Neutron stars are amazing astrophysical objects on which we have currently a bunch of experimental data. On the other hand, dark matter is still directly elusive, although it is strongly favored by cosmological data.
These two can however have impact each other…
[image credits: wikimedia]
One potential dark matter scenario relies on baryonic dark matter. This consists in a class of dark matter particles that are baryons (this will be defined below), as can be guessed from the name.
This scenario recently attracted some interest due to intriguing discrepancies in recent measurements of the lifetime of the neutron.
Could baryonic dark matter challenge the existence of neutron stars? This is what I will talk about today.
Dark matter is very standard today. The ensemble of all cosmological data indeed indirectly provides evidence that the major fraction of matter is of an unknown nature. Other theoretical explanations for the observations are possible, but they are in the end of the day no so strongly motivated as the dark matter setup.
[image credits: ESA]
But what is dark matter exactly? This can be also guessed from the name…
The wording ‘dark matter’ comes from the fact that dark matter is ‘dark’, and that it behaves gravitationally, like normal ‘matter’.
And when I say ‘dark’, it actually contrasts with light, or in other words with electromagnetism. ‘Dark’ indeed means that dark matter consists of a form of matter that does not interact electromagnetically. This is simple :)
Let us now move on with the special class of dark matter particles I am interested in today: baryonic dark matter. In this expression, we can find the word ‘baryon’ which I will now discuss.
In particle physics, what we call baryons consist in particles made of three quarks. As I said it already in many other posts, quarks are the smallest observed constituents of matter. We can for instance find them in some German cheese.
Quarks are sensitive to the strong interaction (one of the four fundamental forces of nature), which allows them to form composite states (see here and the picture on the left, for instance).
Amongst all the particles that can be made of quarks, some of them are in particular made of three quarks. These are called baryons.
The best known examples of baryons are definitely the protons and the neutrons that everybody knows, as all the atomic nuclei are made of protons and neutrons. It however actually exists an entire zoo of baryons.
THE SYMMETRIC INTERMEZZO
Physicists like symmetries. The more symmetric is our understanding of nature, the happier we are! Let us thus attach a symmetry to the baryons.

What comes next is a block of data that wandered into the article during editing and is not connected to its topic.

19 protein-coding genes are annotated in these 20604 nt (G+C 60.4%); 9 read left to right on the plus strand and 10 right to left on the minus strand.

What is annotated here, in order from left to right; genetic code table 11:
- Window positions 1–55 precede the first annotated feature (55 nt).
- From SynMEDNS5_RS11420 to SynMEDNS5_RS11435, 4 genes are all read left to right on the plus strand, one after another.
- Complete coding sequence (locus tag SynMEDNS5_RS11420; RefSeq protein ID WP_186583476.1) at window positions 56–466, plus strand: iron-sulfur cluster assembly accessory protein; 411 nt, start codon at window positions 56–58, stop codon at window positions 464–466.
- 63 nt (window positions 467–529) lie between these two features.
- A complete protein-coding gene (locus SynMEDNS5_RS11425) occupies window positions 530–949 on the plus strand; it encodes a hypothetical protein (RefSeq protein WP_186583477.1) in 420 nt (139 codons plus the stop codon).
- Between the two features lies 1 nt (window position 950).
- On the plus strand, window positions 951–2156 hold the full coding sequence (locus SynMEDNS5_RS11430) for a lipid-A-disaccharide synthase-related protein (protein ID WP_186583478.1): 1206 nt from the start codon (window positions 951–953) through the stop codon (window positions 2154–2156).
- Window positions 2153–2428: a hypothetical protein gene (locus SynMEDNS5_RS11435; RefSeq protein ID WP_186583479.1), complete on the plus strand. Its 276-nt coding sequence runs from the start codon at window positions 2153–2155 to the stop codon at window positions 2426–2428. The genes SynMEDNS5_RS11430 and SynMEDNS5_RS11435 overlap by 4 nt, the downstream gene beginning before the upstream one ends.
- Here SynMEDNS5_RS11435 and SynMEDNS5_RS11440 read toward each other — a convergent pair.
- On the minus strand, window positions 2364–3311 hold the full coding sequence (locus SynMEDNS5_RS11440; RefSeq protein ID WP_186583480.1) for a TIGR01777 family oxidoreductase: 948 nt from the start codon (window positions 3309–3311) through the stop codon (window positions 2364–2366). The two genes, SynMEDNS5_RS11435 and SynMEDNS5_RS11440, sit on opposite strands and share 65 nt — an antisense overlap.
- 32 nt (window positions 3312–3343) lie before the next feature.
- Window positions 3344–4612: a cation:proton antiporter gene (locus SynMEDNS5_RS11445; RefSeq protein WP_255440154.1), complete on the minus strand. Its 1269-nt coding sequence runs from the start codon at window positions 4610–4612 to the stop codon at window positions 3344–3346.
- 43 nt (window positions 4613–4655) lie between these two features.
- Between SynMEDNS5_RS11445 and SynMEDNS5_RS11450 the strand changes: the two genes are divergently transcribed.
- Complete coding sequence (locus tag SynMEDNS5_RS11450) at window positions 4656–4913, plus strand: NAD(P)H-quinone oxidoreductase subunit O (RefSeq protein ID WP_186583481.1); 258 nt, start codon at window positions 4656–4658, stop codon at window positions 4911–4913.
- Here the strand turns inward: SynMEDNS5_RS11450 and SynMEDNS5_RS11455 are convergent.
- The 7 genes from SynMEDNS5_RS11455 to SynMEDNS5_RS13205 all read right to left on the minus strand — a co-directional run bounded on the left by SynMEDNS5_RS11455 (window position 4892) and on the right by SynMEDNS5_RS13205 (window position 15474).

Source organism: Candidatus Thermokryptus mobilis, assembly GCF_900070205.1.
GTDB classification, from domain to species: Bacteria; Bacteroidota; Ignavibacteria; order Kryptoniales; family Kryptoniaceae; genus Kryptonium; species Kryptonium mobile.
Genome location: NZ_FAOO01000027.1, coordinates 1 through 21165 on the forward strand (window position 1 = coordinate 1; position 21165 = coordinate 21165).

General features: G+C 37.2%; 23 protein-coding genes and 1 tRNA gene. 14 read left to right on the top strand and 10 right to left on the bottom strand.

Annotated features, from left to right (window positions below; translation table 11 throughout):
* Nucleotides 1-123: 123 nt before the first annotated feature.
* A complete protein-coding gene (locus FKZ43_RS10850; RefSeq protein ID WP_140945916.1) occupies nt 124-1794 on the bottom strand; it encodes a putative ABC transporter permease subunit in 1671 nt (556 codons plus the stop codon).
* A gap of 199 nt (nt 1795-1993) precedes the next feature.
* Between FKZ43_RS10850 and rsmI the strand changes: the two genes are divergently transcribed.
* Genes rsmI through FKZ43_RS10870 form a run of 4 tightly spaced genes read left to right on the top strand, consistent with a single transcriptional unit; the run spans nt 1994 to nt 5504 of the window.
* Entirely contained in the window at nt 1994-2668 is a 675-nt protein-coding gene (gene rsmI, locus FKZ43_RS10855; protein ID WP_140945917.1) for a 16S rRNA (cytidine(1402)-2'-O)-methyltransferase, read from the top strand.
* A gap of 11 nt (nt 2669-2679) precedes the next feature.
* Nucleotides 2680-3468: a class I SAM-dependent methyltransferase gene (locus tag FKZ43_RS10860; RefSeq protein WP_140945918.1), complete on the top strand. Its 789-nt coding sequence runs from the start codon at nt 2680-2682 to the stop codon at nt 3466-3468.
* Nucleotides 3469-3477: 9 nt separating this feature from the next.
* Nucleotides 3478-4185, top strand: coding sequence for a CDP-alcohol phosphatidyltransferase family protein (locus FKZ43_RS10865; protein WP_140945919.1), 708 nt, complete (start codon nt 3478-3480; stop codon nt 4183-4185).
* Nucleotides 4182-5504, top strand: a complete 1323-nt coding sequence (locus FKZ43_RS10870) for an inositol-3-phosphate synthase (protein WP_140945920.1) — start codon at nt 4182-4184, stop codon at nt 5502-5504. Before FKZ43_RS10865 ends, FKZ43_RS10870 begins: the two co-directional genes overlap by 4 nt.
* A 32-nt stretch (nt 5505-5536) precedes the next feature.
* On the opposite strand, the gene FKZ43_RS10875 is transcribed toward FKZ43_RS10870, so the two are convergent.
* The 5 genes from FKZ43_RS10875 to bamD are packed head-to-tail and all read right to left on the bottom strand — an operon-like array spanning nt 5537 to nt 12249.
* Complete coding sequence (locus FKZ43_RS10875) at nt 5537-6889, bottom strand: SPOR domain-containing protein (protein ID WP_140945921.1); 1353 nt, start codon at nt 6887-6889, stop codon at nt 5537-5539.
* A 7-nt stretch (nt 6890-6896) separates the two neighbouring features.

We hence enforce a baryon number symmetry. Each baryon hence possesses a baryon number equal to 1 and each antibaryon possesses a baryon number equal to -1.
And as for any symmetry. in any reaction, the total baryon number is conserved. Like for the electric charge.
For instance, a neutron can decay into a proton, an electron and a neutrino. The baryon number of the neutron is 1 and the baryon number of the proton is 1. Since neither the electron nor the neutrino are baryons, their baryon number is 0.
The considered neutron decay is thus allowed by baryon number conservation.
BARYONIC DARK MATTER AND THE NEUTRONS
Let us now put these two things together: baryons and dark matter. We obtain… surprize surprize… baryonic dark matter.
The idea is to assign a non-zero baryon number to the dark matter, which will drive its interactions with the visible world.
[image credits: Wikipedia]
Can we do that? Actually yes.
Data strongly constrains the way to do it, as baryonic dark matter will alter the baryonic world in a testable way. However, there is room to mess it up and motivated models consequently exist.
In particular, baryonic dark matter can mess up the properties of the neutrons if the dark matter mass is slightly below the neutron mass.
Is this a problem? Actually no: we need neutrons to be messed up!
There currently exist discrepancies in varied measurements of the lifetime of the neutron. The existence of light baryonic dark matter offers a new way to neutron to decays, so that we can restore agreement in data.
But who says neutrons, thinks about neutron stars. Baryonic dark matter can mess up neutron stars too!
MESSING UP NEUTRON STARS WITH DARK MATTER
Neutron stars are among the most compact objets in our universe. They arise from the death of a massive star, when the core of the latter collapses gravitationally. In this case, all protons and electrons that were present in the dead star structure are annihilated into neutrons.
[image credits: NASA]
The connection with baryonic dark matter is immediate: baryonic dark matter messes up the properties of the neutrons, and thus with neutron stars.
Calculations have shown that baryonic dark matter with a mass close to the one of the proton and the neutron do not allow neutron stars that are heavier than the sun to exist.
This is however in conflict with the observations, so that neutron stars actually impose new constraints on baryonic dark matter scenarios. There are way out, but theories are becoming more complicated.
SUMMARY AND REFERENCES
In this post, I have discussed baryonic dark matter scenarios in which the dark matter mass is slightly smaller than the neutron mass. Whilst this setup could nicely explain discrepancies observed in the measurements of the neutron lifetime, it also challenges the existence of observed neutron stars.
As a consequence, baryonic dark matter scenario are still viable, but we must be careful and complicate the picture to have a theory consistent with data.
For more information, I recommend this research article that I have just read.
I may discuss the problematics of the neutron lifetime measurements in a future post.
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